A Wall Street banking duo warn of the pound’s “gloomy” outlook, predicting that stubbornly high inflation and an economic slowdown will precipitate further declines for the British currency.
The pound has lost ground against most of its main rivals this year, despite four interest rate hikes in the UK since December, as the Bank of England began the process of tightening monetary policy ahead of the other major central banks. The biggest losses have come in the past six weeks as investors grow increasingly concerned about a cost-of-living crisis, which the BoE says could push the UK into recession later in 2022. .
The pound has stabilized recently as a broad rally in the dollar reverses, but remains near the lowest level since the start of 2021 against a basket of currencies from the UK’s trading partners.
A recent survey of investors by Bank of America showed the biggest one-month decline in sterling sentiment in at least a decade, abruptly ending a period of relative optimism about the currency.
“Sterling’s fall from grace was epic given the euphoria of the past year and in many ways took the investment community by surprise,” said Kamal Sharma, currency strategist at Bank of America. “Rising rates in the face of a sharply slowing economy is never a good idea for a currency.”
A pause in the global race for the dollar, along with last week’s £15billion package to support UK households battered by rising energy prices, “could bring some relief, but the hurt has done and the outlook for the pound looks bleak,” Sharma added. .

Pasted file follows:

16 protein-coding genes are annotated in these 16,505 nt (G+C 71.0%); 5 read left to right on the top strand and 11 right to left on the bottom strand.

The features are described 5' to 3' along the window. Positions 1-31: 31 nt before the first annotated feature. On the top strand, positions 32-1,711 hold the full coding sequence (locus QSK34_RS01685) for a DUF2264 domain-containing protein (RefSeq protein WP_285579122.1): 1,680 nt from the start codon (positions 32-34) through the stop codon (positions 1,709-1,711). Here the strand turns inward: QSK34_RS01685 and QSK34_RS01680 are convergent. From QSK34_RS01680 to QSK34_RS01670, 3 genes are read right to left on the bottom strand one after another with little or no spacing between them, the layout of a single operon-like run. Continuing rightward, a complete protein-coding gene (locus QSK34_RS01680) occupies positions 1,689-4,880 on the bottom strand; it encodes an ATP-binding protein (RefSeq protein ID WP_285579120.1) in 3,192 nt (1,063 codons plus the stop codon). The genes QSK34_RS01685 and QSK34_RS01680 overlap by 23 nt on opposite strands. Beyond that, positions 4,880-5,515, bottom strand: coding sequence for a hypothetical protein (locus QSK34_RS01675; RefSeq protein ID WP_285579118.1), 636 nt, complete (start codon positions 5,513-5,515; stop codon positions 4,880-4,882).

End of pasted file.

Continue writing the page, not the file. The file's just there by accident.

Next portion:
The BoE’s lead in monetary policy tightening has widened the spread in bond yields between the UK and economies, including the euro zone, where interest rates have yet to rise. However, this favorable wind for the pound is about to fade as the European Central Bank catches up, according to Citi head of currency strategy Vasileios Gkionakis.
“The ECB has made a noticeable hawkish turn, while the BoE will remain between a rock and a hard place due to high inflation and a sharp slowdown in the economy,” said Gkionakis, who forecasts a rise in the euro above £0.90 later this year. , from the current level of £0.852.
Pressure on the pound could increase if the UK follows through on its threat to tear up the post-Brexit trade deal for Northern Ireland, Gkionakis added.
The currency climbed as high as $1.42 a year ago as investors warmed to the pound following the signing of the UK-EU Brexit trade deal in December 2020. It has since slipped to $1.26, but losses could quickly accelerate to take the pound. at par with the greenback if the dispute in Northern Ireland escalates into a trade war with the EU, according to Gareth Colesmith, head of global rates and macro research at Insight Investment.
“It could happen, if the UK government doesn’t bluff about Northern Ireland, and pulls the plug, and the US sides with the EU,” Colesmith said.